OK. Help me out here. Daylight Saving Time is supposed to conserve energy by giving us more hours of sunshine at the end of the day.
But if you have to get up in the dead of night, which is what it will feel like with the clocks pushed forward, don't you have to then use that electricity you saved at the other end of the day?
And I know that our air conditioner is going to be running more during the longer hot summer days here in central Texas, regardless of what time our clocks say the sun comes up or goes down.
A study last year by the U.S. Department of Energy seems to acknowledge that. It estimated that this year's extension of DST into March and November will probably save less than 1 percent of the nation's annual energy consumption. Another study, this one by the California Energy Commission, came to a similar conclusion.
So if time shifting isn't saving energy, then why do we keep doing it?
"Most people, given the choice, prefer to have an extra hour of light in the evening, after work or after school, than in the morning," says David Prerau, author of Seize the Daylight: The Curious and Contentious Story of Daylight Saving Time.
And, of course, someone is making money off the process.
The golf industry reported an added $200 million in green fees and equipment sales in 1986, when President Reagan added an extra month of daylight saving time. That same year, barbecue retailers reported a $200 million to $400 million increase in sales. Those figures have likely gone up in the last 21 years.
And although convenience stores are open day and night, shoppers apparently spend more when the sun is shining. Forbes magazine estimated after the month extension in 1986, sales at 7-11 stores increased by $30-to-$50-million.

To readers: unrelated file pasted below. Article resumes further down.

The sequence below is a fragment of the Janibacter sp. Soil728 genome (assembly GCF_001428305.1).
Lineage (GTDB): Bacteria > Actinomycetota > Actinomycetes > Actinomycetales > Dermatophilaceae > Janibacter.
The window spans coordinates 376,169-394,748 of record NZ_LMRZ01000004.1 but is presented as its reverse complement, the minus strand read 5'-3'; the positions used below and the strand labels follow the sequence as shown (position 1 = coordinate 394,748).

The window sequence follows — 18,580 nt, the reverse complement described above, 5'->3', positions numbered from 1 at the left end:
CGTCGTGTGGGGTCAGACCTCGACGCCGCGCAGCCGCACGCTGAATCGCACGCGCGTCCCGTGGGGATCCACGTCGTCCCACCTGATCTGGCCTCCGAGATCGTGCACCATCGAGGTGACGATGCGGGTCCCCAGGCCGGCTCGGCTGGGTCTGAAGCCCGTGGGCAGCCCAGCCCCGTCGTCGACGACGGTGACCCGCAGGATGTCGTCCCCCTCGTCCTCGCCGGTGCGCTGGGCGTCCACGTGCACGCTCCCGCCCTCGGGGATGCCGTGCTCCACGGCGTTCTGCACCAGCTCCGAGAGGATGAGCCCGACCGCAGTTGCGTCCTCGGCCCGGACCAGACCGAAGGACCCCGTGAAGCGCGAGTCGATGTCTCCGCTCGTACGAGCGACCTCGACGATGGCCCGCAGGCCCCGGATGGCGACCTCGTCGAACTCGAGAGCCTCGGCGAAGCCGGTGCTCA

Overall, all retailers probably get a bit of a bump in business from shoppers who might be more inclined to stop at a shop on the way home when it's still light outside. Good thing for me that I work from home!
So set your clocks ahead before hitting the sheets tonight and keep a hand on your wallet for the next eight months.
DST dissidents: We can trace the idea of adjusting our clocks, external if not internal, to Benjamin Franklin. He urged people in 1784 to save wax by not burning candles at night and some say his famous "early to bed and early to rise makes a man healthy, wealthy and wise" pronouncement is the foundation for our modern DST. National Public Radio has a nice timeline of our attempts to control time.
"I object to being told that I am saving daylight when my reason tells me that I am doing nothing of the kind. ... At the back of the Daylight Saving scheme, I detect the bony, blue-fingered hand of Puritanism, eager to push people into bed earlier, and get them up earlier, to make them healthy, wealthy, and wise in spite of themselves.”
Arizona and Hawaii have opted out of DST altogether. And even when DST is followed, some places put their own spin on it. Pulaski County, Ind., for example, will move its clocks two hours forward instead of just one early Sunday.
TimeTemperature.com offers some DST pros and cons. Once there, you also can check out the local times in all 50 states, Washington, D.C., Canada and Mexico.
Here outside of Austin, the hubby and I will adjust most of our clocks and electronic equipment before we go to bed. But I'm sure I'll drive around for weeks before I remember to change the car clock.
And as for my grandmother's clock, which has its own ideas about time, we'll just let it run down in a day or so and then reset it then.